Gordon seeks first full term to strengthen Wyoming investments, develop educationWritten by Saige Albert
Kaycee native Mark Gordon has served as the Wyoming State Treasurer for nearly a year and a half and is seeking his first full term to continue the work he started in the office.
“In the year and a half of getting caught up and doing great stuff in the Treasurer’s Office, there is a tremendous amount more to do,” says Mark Gordon.
Gordon was raised on the family ranch west of Kaycee, which he and his sister still operate. Gordon and his wife also have a place in Buffalo and a ranch east of Kaycee.
“Ranching is my base and my love,” he says, noting that in 2009, the Society for Range Management selected their operation as the Excellence in Range Stewardship Award winner.
In the 1980s, Gordon started a mail order business in Sheridan, which was later sold. They then purchased a bookshop and now own a movie theater in Buffalo with several partners.
“I have a small business background. I also worked for Apache Corp at the executive level, so I have experience from a Fortune 500 oil and gas company, as well,” he notes.
He also has experience serving on several boards, including the Kansas City Federal Reserve Board.
Gordon resigned from the Federal Reserve Board after State Treasurer Joe Meyer passed away in 2012 and carried out the rest of Meyer’s term.
Gordon highlights development of investments and continuing education for county treasurers as priorities for his campaign.
“The state has a wonderful ‘rainy day’ account,” Gordon says. “The $1.8 billion in the fund is the equivalent of about 25 percent of the Permanent Mineral Trust Fund, which is allowed by the Constitution to be invested in different sorts of securities.”
While state funding is invested, he notes returns aren’t as high as what the state could and should achieve.
“We want to make sure the ‘rainy day’ account can be used as a rainy day fund, but, more importantly in the near term, that we get better returns,” he adds. “Investments are the second most significant and most reliable source of income to the state.”
Gordon hopes to work with the Wyoming Legislature to set up a program allowing a 2016 constitutional amendment to create a new account, which he proposes calling Constitutional Funds.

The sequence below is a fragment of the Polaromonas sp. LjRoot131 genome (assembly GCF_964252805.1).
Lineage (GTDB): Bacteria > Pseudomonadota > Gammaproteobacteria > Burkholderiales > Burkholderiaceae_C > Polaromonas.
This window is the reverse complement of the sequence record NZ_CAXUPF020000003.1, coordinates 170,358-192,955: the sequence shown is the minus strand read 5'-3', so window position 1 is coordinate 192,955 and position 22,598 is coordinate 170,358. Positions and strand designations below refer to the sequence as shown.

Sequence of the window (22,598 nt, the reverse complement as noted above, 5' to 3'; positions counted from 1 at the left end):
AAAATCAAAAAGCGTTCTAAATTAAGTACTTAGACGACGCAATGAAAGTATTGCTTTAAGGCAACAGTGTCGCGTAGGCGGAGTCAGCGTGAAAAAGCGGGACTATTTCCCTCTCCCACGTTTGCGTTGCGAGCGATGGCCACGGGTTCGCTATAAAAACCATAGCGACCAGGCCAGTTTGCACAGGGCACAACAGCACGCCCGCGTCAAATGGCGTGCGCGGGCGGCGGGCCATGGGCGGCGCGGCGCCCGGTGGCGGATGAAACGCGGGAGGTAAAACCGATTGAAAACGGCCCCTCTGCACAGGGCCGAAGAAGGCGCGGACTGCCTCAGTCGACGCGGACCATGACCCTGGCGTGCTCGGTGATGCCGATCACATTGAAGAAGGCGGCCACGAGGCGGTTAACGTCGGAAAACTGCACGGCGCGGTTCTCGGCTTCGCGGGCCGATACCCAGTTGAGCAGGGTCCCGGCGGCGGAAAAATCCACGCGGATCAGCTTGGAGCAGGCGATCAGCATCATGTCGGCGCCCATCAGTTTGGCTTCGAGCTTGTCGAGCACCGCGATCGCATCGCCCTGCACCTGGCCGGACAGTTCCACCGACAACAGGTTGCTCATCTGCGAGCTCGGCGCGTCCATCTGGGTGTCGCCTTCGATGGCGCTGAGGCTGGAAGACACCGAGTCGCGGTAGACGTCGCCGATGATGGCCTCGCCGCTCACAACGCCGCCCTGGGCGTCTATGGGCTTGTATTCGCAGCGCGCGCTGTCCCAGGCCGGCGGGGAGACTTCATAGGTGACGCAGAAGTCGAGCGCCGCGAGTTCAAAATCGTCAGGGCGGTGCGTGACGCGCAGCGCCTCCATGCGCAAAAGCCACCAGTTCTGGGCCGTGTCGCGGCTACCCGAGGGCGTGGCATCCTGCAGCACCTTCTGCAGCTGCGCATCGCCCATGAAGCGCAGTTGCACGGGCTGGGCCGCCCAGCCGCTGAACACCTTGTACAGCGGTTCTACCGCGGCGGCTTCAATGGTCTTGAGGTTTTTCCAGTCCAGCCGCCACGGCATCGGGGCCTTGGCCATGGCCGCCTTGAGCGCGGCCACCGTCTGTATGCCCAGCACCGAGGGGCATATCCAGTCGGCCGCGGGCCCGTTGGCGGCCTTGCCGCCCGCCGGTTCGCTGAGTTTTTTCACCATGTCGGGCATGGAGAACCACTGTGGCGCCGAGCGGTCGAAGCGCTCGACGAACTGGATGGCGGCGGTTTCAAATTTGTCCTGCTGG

“This new account would allow for money to be much more broadly invested,” he says.
Gordon has worked extensively with county treasurers, initiating education programs that he’d like to continue to develop.
“By statute, we are supposed to train county treasurers,” he explains. “We’ve really worked with county treasurers and the University of Wyoming to set up a program for training.”
Regardless of the county or the community, Gordon notes that issues facing small communities, including funding for waste and water expenses, are similar.
“I have been working very hard to relieve expenses that town’s face while promoting accountability intended,” Gordon comments.
Gordon has also worked closely with the state auditor to make sure each elected state official, as well as their staffs, are educated about investments the state is making.
As a born and raised Wyomingite, Gordon says, “Wyoming is such a wonderful state, and I’ve been working hard to promote the state.”
“Specifically in the area of economic development, the state also has a couple of lending programs,” he comments. “We’ve worked very hard in the Treasurer’s Office to place the money with banks at a very cheap rate, so it is available to be used for Wyoming loans.”
He notes they continue to adapt the program to improve access to Wyoming loans while also fostering the values of private businesses.
“I truly appreciate how the state can serve as a good partner for small towns,” Gordon says.
With the most practical experience with agriculture in state leadership aside from Governor Mead, Gordon says, “I’m actively engaged in agriculture, and it is my life blood.”
The experience only helps with his work on boards and commissions in the state.
“I have worked to promote stewardship on state lands through the State Board of Land Commissioners,” Gordon explains, noting that often those who utilize state lands for recreation don’t take care of them as well as they should. “I’d also like to figure out how the Office of State Lands can be more helpful to grazing lessees as they deal with energy development.”
“I think the next few years are going to be great ones for Wyoming,” Gordon says. “They aren’t going to be as easy as in the past, but with good thought, wisdom and leadership, we have a terrific economic future.”